The U.S. launched strikes in Iraq in August and has been joined by Western allies. Last week, Washington and Arab states also began hitting IS targets in Syria.

In Iraq, Kurdish fighters were advancing against IS militants on three fronts, with support from British and U.S. air strikes.

Backed by 11 coalition strikes, Kurdish forces went on the offensive on Tuesday in the town of Rabia on the Syrian border, north of jihadist-controlled second city Mosul, and south of oil hub Kirkuk, commanders said.

– Pentagon appeals for patience –

The Pentagon meanwhile appealed for patience, warning that there would be no quick and easy end to the fighting.

“No one should be lulled into a false sense of security by accurate air strikes,” Pentagon spokesman, Rear Admiral John Kirby, told reporters.

“We will not, we cannot bomb them into obscurity.”

A long-term effort will be needed to train and arm Syrian rebel forces and strengthen Iraq’s army, he said.

He said “military action alone will not win this effort”.

The U.S. Marine Corps plans to deploy 2,300 troops to the Middle East for a new “special purpose marine air ground task force” designed to quickly respond to crises in the volatile region, Kirby added.

The idea for the task force originated before the U.S. air strikes against the Islamic State group and is not related “to the ongoing operations in Iraq,” he said.

NATO member Turkey, after months of caution in the fight against IS, has decided to harden its policy, and the government asked parliament Tuesday to authorize military action against IS in Iraq and Syria.

Lawmakers are due to debate a motion Thursday that Deputy Prime Minister Bulent Arinc said would “meet all the demands and eliminate the risks and threats”.

Turkey has remained tight-lipped about what its intervention will entail, but Arinc indicated the parliamentary mandate will be kept as broad as possible to allow the government freedom to decide.

Australia announced that its military jets were joining the U.S.-led air campaign in neighboring Iraq in a support capacity, a day after Britain carried out its first strikes on IS targets there.

Australian Prime Minister Tony Abbott, who has described IS as an “apocalyptic death cult” said the aircraft would provide reconnaissance and refueling support only for now.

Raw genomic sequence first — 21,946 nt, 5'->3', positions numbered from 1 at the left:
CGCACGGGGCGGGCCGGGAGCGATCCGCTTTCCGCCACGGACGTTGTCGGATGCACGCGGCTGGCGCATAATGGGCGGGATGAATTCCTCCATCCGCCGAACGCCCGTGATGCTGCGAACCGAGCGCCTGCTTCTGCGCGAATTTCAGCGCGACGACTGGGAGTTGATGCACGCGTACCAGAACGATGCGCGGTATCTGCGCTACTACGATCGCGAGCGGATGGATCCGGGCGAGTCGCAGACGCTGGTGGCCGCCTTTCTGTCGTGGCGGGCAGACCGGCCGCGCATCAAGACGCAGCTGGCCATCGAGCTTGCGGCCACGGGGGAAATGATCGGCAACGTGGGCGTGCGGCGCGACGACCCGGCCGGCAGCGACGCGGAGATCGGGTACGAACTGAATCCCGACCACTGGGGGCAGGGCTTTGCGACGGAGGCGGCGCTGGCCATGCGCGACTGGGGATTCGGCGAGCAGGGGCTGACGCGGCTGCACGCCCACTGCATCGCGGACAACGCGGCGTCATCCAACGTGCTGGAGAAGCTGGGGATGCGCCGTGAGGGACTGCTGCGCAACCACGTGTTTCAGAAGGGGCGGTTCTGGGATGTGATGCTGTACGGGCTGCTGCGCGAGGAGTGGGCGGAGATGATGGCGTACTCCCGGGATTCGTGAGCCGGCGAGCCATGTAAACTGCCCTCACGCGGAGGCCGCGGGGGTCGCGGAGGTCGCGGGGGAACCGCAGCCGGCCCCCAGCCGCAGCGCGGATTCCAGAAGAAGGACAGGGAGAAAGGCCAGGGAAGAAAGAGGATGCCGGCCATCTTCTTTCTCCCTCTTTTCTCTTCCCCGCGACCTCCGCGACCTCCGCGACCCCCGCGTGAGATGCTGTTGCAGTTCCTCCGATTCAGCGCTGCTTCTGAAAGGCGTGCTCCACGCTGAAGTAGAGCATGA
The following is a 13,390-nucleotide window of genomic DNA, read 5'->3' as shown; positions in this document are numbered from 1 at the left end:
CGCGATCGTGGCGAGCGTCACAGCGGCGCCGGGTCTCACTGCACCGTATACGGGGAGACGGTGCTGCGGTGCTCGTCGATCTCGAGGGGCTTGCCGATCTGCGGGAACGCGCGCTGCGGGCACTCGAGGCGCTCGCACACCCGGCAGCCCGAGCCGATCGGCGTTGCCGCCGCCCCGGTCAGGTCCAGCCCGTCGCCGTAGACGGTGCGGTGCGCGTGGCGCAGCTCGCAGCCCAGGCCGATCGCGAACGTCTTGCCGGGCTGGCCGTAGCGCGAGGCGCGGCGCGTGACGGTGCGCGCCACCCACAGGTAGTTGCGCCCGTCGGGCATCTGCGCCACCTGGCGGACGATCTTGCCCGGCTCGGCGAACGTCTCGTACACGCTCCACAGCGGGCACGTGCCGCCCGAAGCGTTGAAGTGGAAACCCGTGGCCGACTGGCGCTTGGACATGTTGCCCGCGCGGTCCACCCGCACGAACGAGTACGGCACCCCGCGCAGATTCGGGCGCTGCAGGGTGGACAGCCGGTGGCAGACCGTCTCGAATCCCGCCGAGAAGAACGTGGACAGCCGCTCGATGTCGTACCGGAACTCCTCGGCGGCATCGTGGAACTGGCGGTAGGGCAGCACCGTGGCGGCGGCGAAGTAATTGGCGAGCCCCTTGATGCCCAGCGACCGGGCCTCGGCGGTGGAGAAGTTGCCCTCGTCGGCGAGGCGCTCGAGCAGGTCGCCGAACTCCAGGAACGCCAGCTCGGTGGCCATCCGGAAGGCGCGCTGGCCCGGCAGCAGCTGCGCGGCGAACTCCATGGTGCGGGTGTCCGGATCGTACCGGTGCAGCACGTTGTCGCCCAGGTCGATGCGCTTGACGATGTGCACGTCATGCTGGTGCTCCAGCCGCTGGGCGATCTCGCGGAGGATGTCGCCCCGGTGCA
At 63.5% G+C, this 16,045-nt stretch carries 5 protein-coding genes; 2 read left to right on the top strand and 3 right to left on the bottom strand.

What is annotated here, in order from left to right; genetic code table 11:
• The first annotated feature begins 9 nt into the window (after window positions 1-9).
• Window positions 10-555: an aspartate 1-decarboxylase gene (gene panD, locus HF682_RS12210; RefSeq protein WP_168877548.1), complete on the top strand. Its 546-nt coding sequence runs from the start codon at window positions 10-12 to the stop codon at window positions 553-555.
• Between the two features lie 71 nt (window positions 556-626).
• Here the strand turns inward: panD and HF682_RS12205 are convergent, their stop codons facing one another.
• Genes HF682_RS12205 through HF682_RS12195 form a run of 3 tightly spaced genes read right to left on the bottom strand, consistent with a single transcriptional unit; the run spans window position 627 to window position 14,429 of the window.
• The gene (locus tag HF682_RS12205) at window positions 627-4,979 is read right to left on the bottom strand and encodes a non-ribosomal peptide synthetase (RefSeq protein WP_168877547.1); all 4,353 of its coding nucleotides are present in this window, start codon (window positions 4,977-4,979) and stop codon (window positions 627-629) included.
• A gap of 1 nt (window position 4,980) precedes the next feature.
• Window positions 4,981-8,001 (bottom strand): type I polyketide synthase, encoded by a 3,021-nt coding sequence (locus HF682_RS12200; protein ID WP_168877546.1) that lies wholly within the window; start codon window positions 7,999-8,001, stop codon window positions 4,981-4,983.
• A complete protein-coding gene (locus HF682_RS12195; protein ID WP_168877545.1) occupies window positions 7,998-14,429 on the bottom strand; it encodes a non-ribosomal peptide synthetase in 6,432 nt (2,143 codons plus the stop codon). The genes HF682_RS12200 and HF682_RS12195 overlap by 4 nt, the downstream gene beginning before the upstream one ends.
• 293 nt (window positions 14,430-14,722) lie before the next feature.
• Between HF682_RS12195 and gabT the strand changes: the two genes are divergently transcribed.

“We have not yet made a final decision to commit our forces to combat but Australian aircraft from today will start flying over Iraq in support of allied operations,” Abbott told parliament.

“Ours are support operations, not strike missions. Australian air strikes await final clearances from the Iraqi government and a further decision by our own.”

Britain said its jets had destroyed an IS convoy west of Baghdad on Wednesday in their second strikes on the jihadists in Iraq in as many days.

On Tuesday, British warplanes destroyed an IS heavy weapons post and a machine gun-mounted vehicle in the country’s first air strikes against the group in Iraq.

AFP Photo/Bulent Kilic

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Turkey Struggles With Internal Violence As It Looks Toward Europe

Turkey has often been seen as a bridge between Europe and the Middle East, and recent events have further complicated this identity.

The country has been a candidate for entry into the European Union since 1999, but many within Europe argue that it does not match the so-called European culture. Whereas Europe has been grappling with increasing diversity — as shown by the French burqa debacle — Turkey is 99.8 percent Muslim. Religion and culture shouldn’t be the main qualifications for entry into the EU, but these characteristics have certainly made Turkey’s acceptance a more difficult journey.

Now, more than a decade into its EU candidacy, Turkey is trying to deal with domestic challenges while portraying a more Westernized image to Europe. The treatment of the Kurdish people, who comprise about 18 percent of Turkey’s population, has long been a human rights concern, and their calls for greater autonomy have recently erupted into violence: Kurdish rebels have intensified their attacks since July, resulting in the deaths of more than 30 Turkish soldiers. In response to the deaths of seven more soldiers Wednesday, the military has launched a ground offensive in the predominantly Kurdish Hakkari province.

The attacks, including roadside bombs and automatic rifle fire, have been coordinated by the Kurdistan Workers’ Party, or PKK, a group fighting for more rights and independence that is considered a terrorist organization by the EU and United States. Tens of thousands of people have been killed in the conflict since 1984, with periodic increases in bloodshed. According to the AP:

Dismayed that attacks are continuing during the holy month of Ramadan, Prime Minister Recep Tayyip Erdogan this week also hinted at tougher military action against the rebels after the end of the month of piety for Muslims, saying Turkey is at the end of its tether.

Some news reports speculated that Turkey is considering renewed cross border incursions into northern Iraq where the PKK maintains bases. Turkey has frequently launched air strikes or sent soldiers across the border to fight the rebels.

The conflict is not only hurting Turkey internally: it’s also making the country seem more similar to its Middle Eastern neighbors than to Europe. The more Turkey has to grapple with ethnic violence, the less likely it will join the EU soon.

Then again, with the persistent economic woes in the Eurozone, perhaps both Turkey and her Western neighbors are content with the status quo.